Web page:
Pat’s daughter Emma Muncaster said that although her mum often can’t remember who she is, she remembers the words of her favourite songs.  “Music calms mum when she is agitated.  She used to be in a choral society; singing takes her back to those happy times and we treasure the moments singing along with her”.

My mum Kay Kelly

My own mum wasn’t a singer but she loved listening to music, often sashaying about the living room to Frank Sinatra and Dean Martin, two of her favourite ‘60s crooners.  And I’ve written before in the national press about how, one Christmas Eve several years ago, when mum had been lying silent and motionless in her nursing home bed for many months, the two of us listened to the Nine Lessons and Carols from King’s College, Cambridge – possibly her favourite thing, ever – and she opened her eyes.

It was to be the last time I saw my mum alive.  She died late at night on Christmas Day, just minutes before I arrived.  So those poignant memories of the day before are precious beyond words.

Little did I know it then but meaningful music has a powerful impact on people with even the most advanced dementia.  Neurologist Professor Oliver Sacks, concluded that “the past, which is not recoverable in any other way, is embedded in music as if in amber”.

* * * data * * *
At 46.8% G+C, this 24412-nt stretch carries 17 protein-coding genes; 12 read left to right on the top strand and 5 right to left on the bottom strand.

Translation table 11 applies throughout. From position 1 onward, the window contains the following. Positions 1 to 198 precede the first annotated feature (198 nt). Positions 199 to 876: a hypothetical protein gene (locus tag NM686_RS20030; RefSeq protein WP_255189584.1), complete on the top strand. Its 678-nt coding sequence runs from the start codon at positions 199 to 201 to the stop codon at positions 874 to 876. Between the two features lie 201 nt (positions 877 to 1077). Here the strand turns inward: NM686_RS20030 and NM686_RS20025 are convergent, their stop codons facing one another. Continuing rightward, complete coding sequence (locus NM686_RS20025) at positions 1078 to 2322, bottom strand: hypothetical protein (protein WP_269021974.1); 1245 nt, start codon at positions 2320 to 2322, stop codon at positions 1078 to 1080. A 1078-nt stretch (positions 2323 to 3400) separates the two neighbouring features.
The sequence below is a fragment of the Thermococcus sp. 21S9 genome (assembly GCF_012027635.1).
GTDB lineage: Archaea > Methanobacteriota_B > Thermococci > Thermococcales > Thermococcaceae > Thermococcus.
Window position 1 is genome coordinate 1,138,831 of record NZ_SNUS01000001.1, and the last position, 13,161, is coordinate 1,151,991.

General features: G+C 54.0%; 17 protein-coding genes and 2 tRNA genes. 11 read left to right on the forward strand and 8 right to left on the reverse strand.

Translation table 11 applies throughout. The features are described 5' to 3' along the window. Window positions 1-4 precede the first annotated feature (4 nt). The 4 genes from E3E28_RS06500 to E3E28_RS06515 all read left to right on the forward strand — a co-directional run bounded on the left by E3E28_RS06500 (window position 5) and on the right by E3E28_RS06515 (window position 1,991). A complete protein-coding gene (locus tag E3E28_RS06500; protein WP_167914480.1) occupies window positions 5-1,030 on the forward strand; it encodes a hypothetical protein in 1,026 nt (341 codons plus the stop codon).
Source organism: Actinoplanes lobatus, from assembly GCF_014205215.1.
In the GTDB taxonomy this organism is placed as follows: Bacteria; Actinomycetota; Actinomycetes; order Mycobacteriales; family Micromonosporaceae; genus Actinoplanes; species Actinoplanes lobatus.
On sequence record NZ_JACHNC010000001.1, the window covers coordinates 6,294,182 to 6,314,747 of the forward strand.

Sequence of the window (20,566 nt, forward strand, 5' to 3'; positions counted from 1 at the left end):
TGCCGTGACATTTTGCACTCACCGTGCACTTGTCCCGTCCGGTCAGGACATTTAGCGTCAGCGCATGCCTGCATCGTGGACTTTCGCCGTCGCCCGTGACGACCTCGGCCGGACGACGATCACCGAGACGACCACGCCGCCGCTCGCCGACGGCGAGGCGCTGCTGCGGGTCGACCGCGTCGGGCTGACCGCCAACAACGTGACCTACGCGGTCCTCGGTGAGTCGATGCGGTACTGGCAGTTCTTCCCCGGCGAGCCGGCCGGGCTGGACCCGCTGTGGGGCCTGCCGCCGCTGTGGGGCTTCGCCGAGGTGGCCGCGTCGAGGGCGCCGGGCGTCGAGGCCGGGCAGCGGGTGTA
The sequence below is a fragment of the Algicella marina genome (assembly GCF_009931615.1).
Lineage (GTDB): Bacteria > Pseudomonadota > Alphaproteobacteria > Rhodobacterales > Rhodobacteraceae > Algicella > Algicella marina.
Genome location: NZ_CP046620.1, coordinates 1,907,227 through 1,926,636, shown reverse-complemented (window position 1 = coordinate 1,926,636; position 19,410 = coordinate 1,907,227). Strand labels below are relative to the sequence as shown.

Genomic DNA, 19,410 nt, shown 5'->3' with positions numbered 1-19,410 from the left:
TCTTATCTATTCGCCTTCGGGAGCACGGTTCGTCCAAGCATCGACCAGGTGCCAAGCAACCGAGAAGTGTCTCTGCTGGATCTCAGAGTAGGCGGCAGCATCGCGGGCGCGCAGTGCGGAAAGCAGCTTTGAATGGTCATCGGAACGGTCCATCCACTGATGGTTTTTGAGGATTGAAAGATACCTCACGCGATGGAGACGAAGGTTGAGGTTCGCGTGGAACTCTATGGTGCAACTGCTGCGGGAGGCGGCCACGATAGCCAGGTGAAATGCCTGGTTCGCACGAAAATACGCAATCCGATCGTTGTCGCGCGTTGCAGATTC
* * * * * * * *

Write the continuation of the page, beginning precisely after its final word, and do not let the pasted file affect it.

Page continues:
Yet research from the Commission on Dementia and Music shows that good quality music therapies are available in just five percent of care homes, 70 percent of whose residents have dementia.

Hence my ongoing campaign to persuade a national radio station to reintroduce the weekly school’s radio programme, Singing Together (which ran from 1939-99), this time for older people and those with dementia.  It need last only twenty minutes or so, introduced by a singer who would lead its listeners (who let’s face it, this being radio, could be anyone from granny living at home to four-year-old Maisie watching her mum cooking) in songs with strong rhythms, rousing choruses and, for those of us slightly older folk, evocative memories.